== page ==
Ordeal of Innocence

B668A458-900F-47CC-902B-E94948871285By Agatha Christie

Whoever killed Mrs. Arygle was still at large. With seven likely suspects and as many reasons for wanting her dead, no wonder everyone suspected her nearest and dearest. But what made this Murder so baffling was that it had to be solved twice!

Excellent book! Mr. Calgary came to late to save Jacko. Jacko was arrested for murdering his mother and six months later he died in prison from pneumonia. He swore he was innocent. Claimed he hitched a ride into town that night and a search began for the man who picked him up, to no avail. The evidence was overwhelming and without the mysterious driver Jacko was convicted.  Two years later Mr. Calgary appears and says he was that man! He had been on an Artic expedition and didn’t even know about the trial until recently and he needed to set the record right and clear Jacko’s name. He thought the family would be thrilled and thankful. But they weren’t. That meant one of them did it!

“Going on so about justice! What does it matter to Jacko now? He’s dead. It’s not Jacko who matters. It’s us!” (Sister Hester speaking)

”What do you mean?”

”It’s not the guilty who matter. It’s the innocent.”
She caught his arm, digging her fingers into it.
”It’s we who matter. Don’t you see what you’ve done to us all?”

This book counts for Just the Facts Ma’am @ Bev’s My Reader’s Block. Gold Era Detective Notebook (1958) – category  – Why – made into a film/TV/ play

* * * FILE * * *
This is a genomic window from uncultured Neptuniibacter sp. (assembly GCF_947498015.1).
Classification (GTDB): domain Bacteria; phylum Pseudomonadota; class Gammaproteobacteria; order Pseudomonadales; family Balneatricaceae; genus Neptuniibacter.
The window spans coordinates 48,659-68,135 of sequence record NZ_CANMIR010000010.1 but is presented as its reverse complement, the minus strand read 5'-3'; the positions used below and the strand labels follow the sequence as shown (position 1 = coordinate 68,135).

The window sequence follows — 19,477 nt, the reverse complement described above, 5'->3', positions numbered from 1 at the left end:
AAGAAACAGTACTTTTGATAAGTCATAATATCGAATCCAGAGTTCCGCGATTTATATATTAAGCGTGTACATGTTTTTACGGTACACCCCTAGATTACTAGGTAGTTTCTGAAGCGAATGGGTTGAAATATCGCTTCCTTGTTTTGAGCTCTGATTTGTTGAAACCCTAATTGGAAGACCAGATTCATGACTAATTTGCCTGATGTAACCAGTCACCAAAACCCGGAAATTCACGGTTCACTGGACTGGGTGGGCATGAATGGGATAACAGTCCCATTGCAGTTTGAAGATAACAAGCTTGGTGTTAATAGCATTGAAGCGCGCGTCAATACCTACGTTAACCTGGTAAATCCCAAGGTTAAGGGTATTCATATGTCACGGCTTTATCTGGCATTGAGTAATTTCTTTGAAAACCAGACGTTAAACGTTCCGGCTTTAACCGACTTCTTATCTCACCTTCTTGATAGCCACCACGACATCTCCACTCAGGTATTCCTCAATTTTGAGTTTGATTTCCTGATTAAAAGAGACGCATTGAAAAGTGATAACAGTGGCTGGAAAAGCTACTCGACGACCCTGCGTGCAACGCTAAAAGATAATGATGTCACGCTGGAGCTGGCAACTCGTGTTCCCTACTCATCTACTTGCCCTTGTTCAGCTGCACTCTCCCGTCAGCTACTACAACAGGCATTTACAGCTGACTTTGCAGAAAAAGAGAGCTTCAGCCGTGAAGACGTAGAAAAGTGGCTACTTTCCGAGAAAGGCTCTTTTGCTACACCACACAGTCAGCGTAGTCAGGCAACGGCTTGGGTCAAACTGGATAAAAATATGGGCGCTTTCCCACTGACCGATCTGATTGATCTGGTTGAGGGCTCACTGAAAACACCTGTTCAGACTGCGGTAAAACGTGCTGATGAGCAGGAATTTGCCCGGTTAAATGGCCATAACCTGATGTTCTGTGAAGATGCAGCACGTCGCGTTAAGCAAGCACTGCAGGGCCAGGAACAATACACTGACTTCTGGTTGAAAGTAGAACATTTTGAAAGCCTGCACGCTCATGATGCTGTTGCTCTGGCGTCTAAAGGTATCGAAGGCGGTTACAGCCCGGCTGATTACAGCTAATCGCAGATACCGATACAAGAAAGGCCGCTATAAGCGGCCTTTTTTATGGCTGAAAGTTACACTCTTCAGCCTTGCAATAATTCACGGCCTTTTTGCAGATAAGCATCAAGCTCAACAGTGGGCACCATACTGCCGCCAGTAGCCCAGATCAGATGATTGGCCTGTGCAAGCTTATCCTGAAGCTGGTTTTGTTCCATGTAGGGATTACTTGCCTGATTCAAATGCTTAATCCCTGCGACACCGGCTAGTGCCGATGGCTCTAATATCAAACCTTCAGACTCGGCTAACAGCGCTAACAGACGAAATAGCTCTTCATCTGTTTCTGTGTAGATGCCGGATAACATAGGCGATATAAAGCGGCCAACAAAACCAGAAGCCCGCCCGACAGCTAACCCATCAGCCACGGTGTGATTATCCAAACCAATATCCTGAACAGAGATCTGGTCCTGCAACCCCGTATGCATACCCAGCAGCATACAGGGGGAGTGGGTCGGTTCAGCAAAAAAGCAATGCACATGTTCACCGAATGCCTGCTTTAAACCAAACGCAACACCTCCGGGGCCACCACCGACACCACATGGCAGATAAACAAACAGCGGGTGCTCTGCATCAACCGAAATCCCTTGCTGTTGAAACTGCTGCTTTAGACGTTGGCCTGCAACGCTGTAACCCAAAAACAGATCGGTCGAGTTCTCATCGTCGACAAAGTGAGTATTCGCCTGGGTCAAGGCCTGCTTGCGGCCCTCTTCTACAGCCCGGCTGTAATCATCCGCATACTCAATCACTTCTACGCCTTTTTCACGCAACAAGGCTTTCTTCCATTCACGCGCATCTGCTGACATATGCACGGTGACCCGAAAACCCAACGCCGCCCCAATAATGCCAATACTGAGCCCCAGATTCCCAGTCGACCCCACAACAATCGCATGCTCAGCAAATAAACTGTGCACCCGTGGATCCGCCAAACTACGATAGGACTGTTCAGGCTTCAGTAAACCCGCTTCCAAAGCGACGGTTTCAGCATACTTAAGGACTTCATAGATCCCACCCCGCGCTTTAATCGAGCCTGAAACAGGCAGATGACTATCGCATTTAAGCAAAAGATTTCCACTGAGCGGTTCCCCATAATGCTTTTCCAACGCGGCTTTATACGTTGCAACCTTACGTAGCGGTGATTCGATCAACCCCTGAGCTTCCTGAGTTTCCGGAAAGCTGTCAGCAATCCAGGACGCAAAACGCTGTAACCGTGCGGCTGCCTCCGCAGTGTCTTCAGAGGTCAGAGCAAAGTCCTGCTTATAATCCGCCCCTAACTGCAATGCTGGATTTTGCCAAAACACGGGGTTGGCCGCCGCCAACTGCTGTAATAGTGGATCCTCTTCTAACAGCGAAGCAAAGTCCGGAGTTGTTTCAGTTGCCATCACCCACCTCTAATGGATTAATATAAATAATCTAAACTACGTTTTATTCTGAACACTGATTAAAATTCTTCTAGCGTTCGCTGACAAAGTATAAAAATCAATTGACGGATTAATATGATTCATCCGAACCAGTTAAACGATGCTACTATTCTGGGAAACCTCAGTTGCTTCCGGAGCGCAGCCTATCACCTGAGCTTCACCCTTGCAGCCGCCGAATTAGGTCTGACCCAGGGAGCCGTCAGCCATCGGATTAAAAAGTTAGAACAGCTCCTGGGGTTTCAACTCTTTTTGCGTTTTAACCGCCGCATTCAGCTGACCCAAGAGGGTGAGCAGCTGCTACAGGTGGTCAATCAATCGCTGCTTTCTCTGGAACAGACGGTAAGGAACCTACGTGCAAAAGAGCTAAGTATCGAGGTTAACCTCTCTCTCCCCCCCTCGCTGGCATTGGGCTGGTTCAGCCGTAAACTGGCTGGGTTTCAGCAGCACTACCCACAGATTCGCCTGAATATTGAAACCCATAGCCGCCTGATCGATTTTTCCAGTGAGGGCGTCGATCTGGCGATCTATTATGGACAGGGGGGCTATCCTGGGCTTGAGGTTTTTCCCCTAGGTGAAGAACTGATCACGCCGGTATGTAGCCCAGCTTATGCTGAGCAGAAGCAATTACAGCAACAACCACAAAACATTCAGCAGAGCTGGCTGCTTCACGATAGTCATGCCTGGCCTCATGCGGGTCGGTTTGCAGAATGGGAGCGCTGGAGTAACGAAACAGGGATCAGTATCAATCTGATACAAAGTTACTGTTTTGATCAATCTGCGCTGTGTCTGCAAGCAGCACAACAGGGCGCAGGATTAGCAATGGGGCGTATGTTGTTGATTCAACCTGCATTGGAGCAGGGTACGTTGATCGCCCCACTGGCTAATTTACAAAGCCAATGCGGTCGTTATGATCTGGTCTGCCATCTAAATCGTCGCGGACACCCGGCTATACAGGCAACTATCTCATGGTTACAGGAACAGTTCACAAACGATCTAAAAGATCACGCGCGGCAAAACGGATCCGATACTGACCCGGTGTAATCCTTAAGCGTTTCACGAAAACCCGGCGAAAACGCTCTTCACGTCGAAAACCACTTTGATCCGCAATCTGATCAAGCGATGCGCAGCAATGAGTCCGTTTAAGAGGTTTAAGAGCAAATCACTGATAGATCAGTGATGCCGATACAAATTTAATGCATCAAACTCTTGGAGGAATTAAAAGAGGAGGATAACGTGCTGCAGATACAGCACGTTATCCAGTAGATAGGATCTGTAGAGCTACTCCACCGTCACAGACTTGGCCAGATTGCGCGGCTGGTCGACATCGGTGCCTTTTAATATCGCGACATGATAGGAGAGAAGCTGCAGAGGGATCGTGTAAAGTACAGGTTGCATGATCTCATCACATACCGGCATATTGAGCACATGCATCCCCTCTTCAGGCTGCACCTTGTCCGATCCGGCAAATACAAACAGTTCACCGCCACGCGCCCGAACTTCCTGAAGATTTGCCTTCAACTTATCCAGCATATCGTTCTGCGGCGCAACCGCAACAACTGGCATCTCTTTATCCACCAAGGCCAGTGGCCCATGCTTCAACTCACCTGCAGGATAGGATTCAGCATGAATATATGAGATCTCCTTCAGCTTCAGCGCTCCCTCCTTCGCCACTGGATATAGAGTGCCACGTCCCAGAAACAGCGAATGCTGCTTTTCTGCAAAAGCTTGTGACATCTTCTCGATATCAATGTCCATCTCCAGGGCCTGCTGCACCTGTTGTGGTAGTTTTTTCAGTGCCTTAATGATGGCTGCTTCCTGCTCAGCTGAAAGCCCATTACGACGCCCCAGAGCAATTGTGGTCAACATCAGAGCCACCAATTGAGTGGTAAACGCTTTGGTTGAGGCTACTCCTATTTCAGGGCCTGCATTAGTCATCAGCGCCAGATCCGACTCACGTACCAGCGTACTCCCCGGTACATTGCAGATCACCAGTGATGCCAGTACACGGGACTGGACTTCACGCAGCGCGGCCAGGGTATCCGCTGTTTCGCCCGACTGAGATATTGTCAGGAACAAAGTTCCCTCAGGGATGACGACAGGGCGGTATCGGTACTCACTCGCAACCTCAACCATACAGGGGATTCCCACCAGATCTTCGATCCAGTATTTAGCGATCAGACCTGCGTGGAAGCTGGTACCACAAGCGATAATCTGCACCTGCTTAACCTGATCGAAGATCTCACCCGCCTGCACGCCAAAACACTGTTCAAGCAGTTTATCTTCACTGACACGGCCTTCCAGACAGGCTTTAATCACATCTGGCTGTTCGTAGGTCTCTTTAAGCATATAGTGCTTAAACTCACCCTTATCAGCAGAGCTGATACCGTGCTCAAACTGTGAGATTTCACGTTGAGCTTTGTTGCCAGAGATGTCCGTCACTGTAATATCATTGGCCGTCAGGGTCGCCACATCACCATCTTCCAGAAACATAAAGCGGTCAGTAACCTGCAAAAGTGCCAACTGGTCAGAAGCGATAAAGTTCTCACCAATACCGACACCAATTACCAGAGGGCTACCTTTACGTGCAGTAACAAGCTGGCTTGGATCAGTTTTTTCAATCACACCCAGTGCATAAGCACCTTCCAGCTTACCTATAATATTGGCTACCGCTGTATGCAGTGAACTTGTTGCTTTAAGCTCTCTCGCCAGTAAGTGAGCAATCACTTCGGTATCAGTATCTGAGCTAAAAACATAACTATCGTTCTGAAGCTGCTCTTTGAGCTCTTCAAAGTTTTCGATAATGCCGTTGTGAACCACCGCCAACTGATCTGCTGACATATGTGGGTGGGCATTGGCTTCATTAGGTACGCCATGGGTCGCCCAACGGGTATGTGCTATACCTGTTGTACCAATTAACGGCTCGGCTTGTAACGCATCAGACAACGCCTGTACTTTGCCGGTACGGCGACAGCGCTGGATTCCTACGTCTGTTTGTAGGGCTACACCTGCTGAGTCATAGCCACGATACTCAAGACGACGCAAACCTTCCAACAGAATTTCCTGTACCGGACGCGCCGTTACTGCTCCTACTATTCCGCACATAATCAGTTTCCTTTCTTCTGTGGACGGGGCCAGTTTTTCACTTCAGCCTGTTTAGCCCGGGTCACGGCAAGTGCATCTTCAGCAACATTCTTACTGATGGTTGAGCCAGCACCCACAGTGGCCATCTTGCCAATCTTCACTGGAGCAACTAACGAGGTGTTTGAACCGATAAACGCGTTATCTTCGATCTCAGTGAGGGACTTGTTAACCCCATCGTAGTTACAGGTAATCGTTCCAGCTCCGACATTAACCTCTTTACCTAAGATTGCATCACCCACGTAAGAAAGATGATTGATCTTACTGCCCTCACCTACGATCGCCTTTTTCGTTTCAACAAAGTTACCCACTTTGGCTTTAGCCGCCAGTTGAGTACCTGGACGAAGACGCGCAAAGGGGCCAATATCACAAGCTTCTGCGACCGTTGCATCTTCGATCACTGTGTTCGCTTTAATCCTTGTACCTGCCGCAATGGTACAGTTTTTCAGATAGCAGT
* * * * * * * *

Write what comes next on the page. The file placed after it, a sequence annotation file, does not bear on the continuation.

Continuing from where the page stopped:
I picked this book to read because the BBC did a TV movie of this book that was suppose to air around Christmas. But one of the stars was accused by one woman of sexual harassment and they pulled the movie!


Murder at Hazelmoor

by Agatha Christie  –  published 1931
Also published as The Sittaford Mystery


IMG_0285Inspector Narracott was the perfect model of a professional police inspector – calm, methodical, doing everything by the book.

Beautiful young Emily Trefusis was his perfect opposite – impulsive, intuitive, irreverent toward all rules and regulations.

Together, they entered into a competition to solve the baffling case of a man who had died at the very moment his murder was being forecast at a seance miles away.

And it was not long before even the Inspector had to admit Emily was as effective a sleuth as he could ever hope to be…

…unless, of course, she was a murderess, leading him on a merry chase…


Another fun tale by Agatha Christie. I had seen the BBC drama based on this book before I read it and was shocked to find Miss Marple wasn’t even in the book! I’ll have to re-watch the movie now that I’ve actually read the book. I wish they wouldn’t take such license with the book when they do the movies!

This has all the ‘fixin’s’, small village, big house, snow storm, big family and plenty of red herrings. Enjoyed immensely.